Nikil S. Mukerji
Ludwig Maximilians Universität, München
Minimum wages are usually assumed to be inefficient as they prevent the full exploitation of mutual gains from trade. Yet advocates of wage regulation policies have repeatedly claimed that this loss in market efficiency can be justified by the pursuit of ethical goals. Policy makers, it is argued, should not focus on efficiency alone. Rather, they should try to find an adequate balance between efficiency and equity targets. This idea is based on a two-worlds-paradigm that sees ethics and economics as two inherently conflicting ways of thinking. We, however, believe that this view of the relationship between ethics and economics is fundamentally flawed and blurs our understanding of how an ethically responsible regulation of the labour market should be conducted. In drawing on an economic-ethical approach that resolves the antinomy between efficiency and equity, we show that ethics and economics are, in fact, two sides of the same coin and that minimum wage legislation can only be ethically responsible, if it is at the same time economically efficient. In other words, we can have our cake and eat it too. On the basis of our approach, we develop two simple game theoretical models for different types of labour markets and derive policy implications from an economic-ethical viewpoint. We suggest that under the assumption of perfectly competitive labour markets a tax-funded wage subsidy is preferable over minimum wages, as it makes everyone better off. If, however, employers have monopsony power in the wage setting process, the minimum wage is justifiable under certain conditions.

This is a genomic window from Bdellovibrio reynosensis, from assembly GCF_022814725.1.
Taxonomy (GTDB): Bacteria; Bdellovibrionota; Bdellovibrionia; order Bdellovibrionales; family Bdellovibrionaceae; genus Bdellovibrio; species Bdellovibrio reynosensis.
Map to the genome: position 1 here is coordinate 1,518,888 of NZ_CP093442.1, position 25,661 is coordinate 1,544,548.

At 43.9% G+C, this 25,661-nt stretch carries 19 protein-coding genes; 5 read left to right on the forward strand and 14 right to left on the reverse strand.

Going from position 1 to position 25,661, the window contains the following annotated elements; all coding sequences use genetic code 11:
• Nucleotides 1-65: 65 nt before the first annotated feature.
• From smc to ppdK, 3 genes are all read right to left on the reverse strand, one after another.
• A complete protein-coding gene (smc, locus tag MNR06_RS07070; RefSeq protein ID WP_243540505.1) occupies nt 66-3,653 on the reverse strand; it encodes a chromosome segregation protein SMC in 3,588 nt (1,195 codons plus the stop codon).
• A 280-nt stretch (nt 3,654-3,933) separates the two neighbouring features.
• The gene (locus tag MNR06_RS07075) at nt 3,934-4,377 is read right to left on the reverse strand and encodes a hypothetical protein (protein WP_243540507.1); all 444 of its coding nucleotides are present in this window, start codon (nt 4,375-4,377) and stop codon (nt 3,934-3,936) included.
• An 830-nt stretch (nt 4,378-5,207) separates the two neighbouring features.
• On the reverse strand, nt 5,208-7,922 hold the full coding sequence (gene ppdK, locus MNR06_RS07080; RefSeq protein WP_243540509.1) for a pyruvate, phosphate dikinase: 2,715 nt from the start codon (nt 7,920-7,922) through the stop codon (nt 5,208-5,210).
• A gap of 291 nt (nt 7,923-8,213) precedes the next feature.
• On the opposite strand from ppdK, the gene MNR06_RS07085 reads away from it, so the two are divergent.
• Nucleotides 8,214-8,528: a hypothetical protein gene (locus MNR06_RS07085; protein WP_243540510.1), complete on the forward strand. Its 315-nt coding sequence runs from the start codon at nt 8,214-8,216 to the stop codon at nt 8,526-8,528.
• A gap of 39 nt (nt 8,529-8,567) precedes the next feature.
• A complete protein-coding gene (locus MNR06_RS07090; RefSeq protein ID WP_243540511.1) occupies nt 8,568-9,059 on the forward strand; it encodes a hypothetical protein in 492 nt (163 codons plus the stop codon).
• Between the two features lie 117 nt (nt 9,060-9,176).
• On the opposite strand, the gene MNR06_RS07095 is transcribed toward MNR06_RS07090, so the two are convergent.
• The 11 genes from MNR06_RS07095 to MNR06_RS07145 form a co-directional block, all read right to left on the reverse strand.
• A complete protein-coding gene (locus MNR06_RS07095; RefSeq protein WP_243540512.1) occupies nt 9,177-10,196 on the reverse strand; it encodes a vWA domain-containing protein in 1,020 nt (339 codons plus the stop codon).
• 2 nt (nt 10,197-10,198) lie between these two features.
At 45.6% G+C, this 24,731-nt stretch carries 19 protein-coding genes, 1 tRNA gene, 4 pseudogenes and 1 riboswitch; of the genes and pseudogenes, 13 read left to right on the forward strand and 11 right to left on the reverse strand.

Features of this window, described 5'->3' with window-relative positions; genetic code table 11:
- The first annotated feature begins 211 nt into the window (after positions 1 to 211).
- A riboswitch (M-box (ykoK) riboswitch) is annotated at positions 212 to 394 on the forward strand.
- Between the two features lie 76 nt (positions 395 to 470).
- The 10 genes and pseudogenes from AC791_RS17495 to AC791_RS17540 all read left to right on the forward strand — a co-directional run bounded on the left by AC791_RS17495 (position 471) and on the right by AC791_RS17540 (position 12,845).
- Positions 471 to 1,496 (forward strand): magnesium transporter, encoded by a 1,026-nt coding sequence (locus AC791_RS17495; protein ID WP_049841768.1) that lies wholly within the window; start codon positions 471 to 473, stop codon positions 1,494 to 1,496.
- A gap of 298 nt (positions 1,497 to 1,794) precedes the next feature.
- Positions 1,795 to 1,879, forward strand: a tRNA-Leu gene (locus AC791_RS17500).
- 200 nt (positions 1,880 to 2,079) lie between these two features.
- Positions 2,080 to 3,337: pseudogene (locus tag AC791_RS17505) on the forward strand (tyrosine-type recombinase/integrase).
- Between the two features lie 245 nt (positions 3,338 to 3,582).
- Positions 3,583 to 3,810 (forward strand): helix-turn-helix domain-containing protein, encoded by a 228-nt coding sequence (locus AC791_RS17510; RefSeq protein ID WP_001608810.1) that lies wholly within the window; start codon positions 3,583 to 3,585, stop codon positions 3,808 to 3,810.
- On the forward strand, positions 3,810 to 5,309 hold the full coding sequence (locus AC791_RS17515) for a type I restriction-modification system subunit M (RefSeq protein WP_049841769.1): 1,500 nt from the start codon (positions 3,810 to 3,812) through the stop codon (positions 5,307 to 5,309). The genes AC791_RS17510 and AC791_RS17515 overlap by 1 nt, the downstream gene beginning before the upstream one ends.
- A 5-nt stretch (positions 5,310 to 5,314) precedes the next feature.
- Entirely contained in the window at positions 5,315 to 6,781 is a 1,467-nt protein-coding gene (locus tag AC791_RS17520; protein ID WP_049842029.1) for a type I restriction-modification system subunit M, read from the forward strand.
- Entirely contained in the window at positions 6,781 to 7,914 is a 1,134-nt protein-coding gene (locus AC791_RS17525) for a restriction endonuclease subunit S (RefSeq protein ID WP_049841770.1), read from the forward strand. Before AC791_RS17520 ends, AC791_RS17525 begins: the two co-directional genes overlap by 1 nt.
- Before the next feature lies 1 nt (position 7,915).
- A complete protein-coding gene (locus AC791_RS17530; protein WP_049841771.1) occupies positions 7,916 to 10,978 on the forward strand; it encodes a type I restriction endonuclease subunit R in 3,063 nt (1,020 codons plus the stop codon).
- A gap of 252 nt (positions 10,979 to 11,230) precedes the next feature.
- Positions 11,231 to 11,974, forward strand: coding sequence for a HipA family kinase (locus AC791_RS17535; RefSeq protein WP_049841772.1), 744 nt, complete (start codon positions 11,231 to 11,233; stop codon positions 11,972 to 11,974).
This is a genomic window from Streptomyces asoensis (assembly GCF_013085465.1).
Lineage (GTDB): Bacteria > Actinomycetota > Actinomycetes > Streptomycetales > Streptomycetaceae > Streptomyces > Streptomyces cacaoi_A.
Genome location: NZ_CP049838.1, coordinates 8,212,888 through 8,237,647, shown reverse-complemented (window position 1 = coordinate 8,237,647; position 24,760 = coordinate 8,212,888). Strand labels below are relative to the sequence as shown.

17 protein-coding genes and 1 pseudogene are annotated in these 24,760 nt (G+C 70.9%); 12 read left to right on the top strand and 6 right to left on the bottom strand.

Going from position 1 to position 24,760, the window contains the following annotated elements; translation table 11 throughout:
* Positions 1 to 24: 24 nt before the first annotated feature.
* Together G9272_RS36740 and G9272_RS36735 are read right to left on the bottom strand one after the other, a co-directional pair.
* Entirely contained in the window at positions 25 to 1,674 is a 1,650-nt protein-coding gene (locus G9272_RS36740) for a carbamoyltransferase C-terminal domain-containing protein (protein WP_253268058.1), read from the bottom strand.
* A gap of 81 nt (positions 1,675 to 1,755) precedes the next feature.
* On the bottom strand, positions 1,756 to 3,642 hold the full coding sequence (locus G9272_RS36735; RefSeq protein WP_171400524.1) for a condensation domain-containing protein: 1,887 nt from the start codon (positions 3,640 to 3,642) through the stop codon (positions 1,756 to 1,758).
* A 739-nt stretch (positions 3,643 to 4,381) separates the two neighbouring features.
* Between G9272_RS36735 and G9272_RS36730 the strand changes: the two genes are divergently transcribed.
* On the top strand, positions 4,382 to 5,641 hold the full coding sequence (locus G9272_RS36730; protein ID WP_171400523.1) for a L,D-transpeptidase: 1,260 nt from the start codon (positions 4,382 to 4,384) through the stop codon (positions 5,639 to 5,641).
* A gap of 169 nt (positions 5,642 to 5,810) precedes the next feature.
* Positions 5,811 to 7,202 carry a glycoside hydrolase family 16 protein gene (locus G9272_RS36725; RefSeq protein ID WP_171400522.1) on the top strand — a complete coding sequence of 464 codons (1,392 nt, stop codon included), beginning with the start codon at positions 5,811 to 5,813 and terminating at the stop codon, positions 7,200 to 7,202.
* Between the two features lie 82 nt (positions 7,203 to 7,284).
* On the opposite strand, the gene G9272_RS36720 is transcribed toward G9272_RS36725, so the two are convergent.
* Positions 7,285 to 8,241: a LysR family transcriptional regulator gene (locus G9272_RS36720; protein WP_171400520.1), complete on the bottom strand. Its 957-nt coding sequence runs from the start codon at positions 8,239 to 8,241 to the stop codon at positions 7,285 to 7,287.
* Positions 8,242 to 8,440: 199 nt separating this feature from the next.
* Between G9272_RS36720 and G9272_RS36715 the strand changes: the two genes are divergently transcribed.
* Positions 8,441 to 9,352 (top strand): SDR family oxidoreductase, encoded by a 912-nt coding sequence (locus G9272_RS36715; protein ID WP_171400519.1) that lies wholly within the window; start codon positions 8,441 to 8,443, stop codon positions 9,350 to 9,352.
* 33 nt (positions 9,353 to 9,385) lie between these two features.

Keywords Minimum wage  wage regulation policies   ethics  efficiency  Pareto
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